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* Not a rare disease
Protein C deficiency
* Not a rare disease
Other Names for this Disease
- Hereditary thrombophilia due to protein C deficiency
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mutations in the PROC gene and inherited in an autosomal dominant fashion.Protein C deficiency is a disorder of blood clotting. People with this condition have an increased risk of developing abnormal blood clots. Protein C is found in the bloodstream and blocks the activity of (inactivates) certain proteins that promote blood clotting. Those with protein C deficiency do not have enough functional protein C to inactivate clotting proteins, which results in an increased risk of developing abnormal blood clots. Other factors can raise the risk of abnormal blood clots in people with mild protein C deficiency. These factors include increasing age, surgery, immobility, or pregnancy. The combination of protein C deficiency and other inherited disorders of blood clotting can also influence the risk. However, most people with mild protein C deficiency never develop abnormal blood clots. Protein C deficiency can be inherited or acquired. Inherited forms are caused by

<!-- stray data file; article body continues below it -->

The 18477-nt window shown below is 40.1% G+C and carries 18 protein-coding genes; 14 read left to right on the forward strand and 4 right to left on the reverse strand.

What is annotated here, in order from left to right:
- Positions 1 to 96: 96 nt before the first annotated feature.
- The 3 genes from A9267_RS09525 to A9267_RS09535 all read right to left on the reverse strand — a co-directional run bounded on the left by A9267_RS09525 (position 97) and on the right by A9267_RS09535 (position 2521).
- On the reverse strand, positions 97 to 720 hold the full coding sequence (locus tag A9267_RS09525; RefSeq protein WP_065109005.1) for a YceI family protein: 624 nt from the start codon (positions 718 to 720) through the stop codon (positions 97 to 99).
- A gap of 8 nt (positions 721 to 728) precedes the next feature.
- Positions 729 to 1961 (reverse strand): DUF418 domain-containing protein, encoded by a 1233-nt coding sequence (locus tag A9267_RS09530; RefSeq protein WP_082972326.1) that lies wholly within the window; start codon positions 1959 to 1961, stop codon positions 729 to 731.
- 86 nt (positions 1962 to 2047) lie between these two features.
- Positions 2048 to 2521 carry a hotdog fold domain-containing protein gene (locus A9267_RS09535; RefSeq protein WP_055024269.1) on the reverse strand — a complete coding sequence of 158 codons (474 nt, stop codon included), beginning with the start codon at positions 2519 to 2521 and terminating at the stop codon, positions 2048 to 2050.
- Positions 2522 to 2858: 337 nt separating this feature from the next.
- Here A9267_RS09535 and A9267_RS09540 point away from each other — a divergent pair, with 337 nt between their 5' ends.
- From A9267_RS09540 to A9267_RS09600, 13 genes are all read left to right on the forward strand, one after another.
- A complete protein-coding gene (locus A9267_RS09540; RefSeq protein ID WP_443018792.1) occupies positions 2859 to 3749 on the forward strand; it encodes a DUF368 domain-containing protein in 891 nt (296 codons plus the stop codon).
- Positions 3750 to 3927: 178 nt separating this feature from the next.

Last updated: 9/20/2011
- Protein C deficiency. Genetics Home Reference. October 2009; http://ghr.nlm.nih.gov/condition=proteincdeficiency. Accessed 9/20/2011.
- Genetics Home Reference (GHR) contains information on Protein C deficiency. This website is maintained by the National Library of Medicine.
- MedlinePlus was designed by the National Library of Medicine to help you research your health questions, and it provides more information about this topic. Click on the link to view this information.
- LabTests Online provides information on testing protein C levels in general. Click on LabTests Online to view the information page.
In Depth Information
- Medscape Reference provides information on this topic. Click on the link to view this information. You may need to register to view the medical textbook, but registration is free.
- The Online Mendelian Inheritance in Man (OMIM) database contains genetics resources that discuss Protein C deficiency. Click on the link to go to OMIM and review these resources.
- Orphanet is a European reference portal for information on rare diseases and orphan drugs. Access to this database is free of charge.
- PubMed is a searchable database of medical literature and lists journal articles that discuss Protein C deficiency. Click on the link to view a sample search on this topic.